A $40,000 nationwide design competition is set to showcase next-generation urban housing in Australia.
Lake Macquarie City Council’s dWELL contest will challenge industry professionals and tertiary students to design a new style of home with wellness, innovation, affordability and sustainability at its heart.
Director Organisational Services Laura Kendall said the competition would bring together creative minds from the cream of Australia’s building industry and academia.
“We want to work with the best and brightest innovators in property development, design, technology and other industry sectors,” Ms Kendall said.
“This competition will demonstrate how homes for tomorrow can be built today, without a premium price tag.”
Manager Property and Business Development David Antcliff said that with projected demand for 13,500 new homes in Lake Mac in the next 16 years, and the recent launch of Council’s new Housing Strategy, the time was right to think outside the square to create better housing options.
“We want to give a platform to the ideas that have been bubbling around in the back of designers’ heads,” he said.
“All too often, a client’s brief is very specific about what they want to achieve, how a building will look or how it will perform, and this thinking generally comes from the past.
“We want to give creative professionals and students some freedom to design homes of the future that are focused on making people’s lives better.”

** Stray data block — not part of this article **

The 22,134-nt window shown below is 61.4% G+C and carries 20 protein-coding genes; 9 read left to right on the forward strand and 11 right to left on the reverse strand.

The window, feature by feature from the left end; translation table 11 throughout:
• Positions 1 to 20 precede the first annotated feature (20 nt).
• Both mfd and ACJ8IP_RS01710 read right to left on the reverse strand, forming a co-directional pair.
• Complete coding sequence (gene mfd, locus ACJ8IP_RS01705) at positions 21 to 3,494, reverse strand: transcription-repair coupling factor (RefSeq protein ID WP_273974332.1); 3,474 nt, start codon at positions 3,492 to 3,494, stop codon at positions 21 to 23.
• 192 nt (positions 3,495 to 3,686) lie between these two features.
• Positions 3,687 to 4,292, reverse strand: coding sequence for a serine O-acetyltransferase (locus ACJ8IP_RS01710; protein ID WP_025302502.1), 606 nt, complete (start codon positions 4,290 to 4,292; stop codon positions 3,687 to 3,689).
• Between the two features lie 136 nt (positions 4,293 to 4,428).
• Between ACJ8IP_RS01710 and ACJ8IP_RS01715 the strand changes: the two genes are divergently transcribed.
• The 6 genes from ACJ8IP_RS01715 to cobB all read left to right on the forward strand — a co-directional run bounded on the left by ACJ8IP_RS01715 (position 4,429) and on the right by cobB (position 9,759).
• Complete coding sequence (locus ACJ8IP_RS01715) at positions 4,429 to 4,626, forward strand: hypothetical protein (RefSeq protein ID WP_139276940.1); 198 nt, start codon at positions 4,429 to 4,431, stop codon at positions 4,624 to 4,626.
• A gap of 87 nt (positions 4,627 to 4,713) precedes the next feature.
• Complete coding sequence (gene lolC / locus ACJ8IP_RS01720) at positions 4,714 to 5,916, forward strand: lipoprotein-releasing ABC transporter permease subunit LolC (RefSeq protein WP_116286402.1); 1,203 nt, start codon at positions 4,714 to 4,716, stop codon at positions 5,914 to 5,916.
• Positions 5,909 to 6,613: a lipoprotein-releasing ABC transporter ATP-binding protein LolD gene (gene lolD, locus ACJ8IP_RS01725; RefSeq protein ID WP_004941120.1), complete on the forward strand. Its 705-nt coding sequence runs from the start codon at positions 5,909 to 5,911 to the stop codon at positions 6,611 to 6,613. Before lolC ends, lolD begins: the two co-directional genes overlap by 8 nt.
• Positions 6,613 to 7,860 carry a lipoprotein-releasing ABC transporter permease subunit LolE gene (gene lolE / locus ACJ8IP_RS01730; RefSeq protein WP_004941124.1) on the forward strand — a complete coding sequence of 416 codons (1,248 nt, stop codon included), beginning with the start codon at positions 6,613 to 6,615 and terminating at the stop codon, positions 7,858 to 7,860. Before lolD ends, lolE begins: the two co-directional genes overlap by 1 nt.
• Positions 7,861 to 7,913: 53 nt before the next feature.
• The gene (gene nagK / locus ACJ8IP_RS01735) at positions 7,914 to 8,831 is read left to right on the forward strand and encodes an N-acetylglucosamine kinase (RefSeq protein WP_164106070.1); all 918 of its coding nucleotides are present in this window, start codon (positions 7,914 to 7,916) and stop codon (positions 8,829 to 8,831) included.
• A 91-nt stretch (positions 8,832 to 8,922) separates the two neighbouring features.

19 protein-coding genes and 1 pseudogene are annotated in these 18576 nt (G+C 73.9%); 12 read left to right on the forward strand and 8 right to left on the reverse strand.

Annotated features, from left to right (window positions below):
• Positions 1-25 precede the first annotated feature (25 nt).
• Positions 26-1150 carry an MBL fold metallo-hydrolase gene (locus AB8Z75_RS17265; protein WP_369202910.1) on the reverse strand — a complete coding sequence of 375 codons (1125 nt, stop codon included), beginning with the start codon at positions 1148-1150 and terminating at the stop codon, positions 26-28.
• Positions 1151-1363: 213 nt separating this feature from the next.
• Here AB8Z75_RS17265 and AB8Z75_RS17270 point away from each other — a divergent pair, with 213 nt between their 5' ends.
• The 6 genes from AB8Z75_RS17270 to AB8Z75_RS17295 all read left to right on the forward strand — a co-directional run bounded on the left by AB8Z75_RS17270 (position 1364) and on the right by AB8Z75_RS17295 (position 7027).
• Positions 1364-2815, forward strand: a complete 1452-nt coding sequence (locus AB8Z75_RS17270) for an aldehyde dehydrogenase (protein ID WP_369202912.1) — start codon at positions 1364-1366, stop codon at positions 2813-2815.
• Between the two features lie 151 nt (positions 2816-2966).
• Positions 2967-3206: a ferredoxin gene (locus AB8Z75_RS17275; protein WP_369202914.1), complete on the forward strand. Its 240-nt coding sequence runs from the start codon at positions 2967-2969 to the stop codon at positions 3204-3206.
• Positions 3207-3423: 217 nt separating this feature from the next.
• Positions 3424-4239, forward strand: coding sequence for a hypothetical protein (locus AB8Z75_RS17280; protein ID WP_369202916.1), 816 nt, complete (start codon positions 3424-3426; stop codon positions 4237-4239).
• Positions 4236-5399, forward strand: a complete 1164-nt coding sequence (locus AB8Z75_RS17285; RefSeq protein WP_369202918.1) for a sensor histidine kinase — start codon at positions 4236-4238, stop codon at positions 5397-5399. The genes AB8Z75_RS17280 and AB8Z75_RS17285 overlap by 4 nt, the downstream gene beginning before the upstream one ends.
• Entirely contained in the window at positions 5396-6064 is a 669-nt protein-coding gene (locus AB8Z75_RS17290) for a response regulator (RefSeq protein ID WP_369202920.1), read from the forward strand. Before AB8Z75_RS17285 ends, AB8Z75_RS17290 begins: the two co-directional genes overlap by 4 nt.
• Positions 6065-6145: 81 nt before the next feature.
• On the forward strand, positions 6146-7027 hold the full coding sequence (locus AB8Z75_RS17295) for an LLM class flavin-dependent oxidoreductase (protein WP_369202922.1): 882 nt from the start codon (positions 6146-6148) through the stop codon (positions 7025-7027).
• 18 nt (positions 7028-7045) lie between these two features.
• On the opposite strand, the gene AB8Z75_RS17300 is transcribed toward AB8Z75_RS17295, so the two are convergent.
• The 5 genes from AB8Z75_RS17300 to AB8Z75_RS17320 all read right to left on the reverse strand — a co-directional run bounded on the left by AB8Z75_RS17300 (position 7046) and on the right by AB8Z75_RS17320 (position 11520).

The dWELL competition has two categories: one for professional architects and building designers, the other for teams comprising at least one university architecture student.
Entrants will first submit an expression of interest and description of their intended design, based on a vacant, Council-owned block on Ocean Street in Dudley.
Entries selected for Stage 1 will share in a $10,000 prize pool and be invited to create a more detailed submission.
Mr Antcliff said Council would consider building the winning design on the prime hilltop site in Dudley, which overlooks the coast to the north, to be managed as part of Council’s asset portfolio.
“Winners and shortlisted Stage 2 entries will share in a $30,000 prize pool, but there is an incentive here far greater than the cash reward,” he said.
“Winning entries will be showcased nationally as an example of what is possible, what is practical and what is affordable in providing next-generation housing for all Australians.”
“They will also provide a benchmark for us here at Council as we continue to grow our City and make it a place where our built environment evolves with our lifestyle.”
The judging panel will comprise Urban Development Institute of Australia NSW CEO Steven Mann, Planning Institute of Australia NSW President Juliet Grant, University of Newcastle Head of Architecture Chris Tucker and locally based The Block 2014 contestants Maxine and Karstan Smith.
Mr Tucker said that in judging, he would look for designs that reflected an understanding of both where we live and how we live.
“With both of these, it might look radically different to the houses we typically build at the moment,” he said.
“An ideal home has a great sense of space, is well-crafted and vitally connected to the outside.”
Lake Macquarie Mayor Cr Kay Fraser said the dWELL concept aligned with Council’s Housing Strategy, which aimed to “facilitate and guide housing design and innovation”.
“As a City, we need to respond to, and advocate for, new and emerging housing types that meet changing household needs,” Cr Fraser said.
“I’m excited about what we are going to see with entries, and where it will take us with housing in years to come.”
Go to lakemac.com.au/dwell for more information.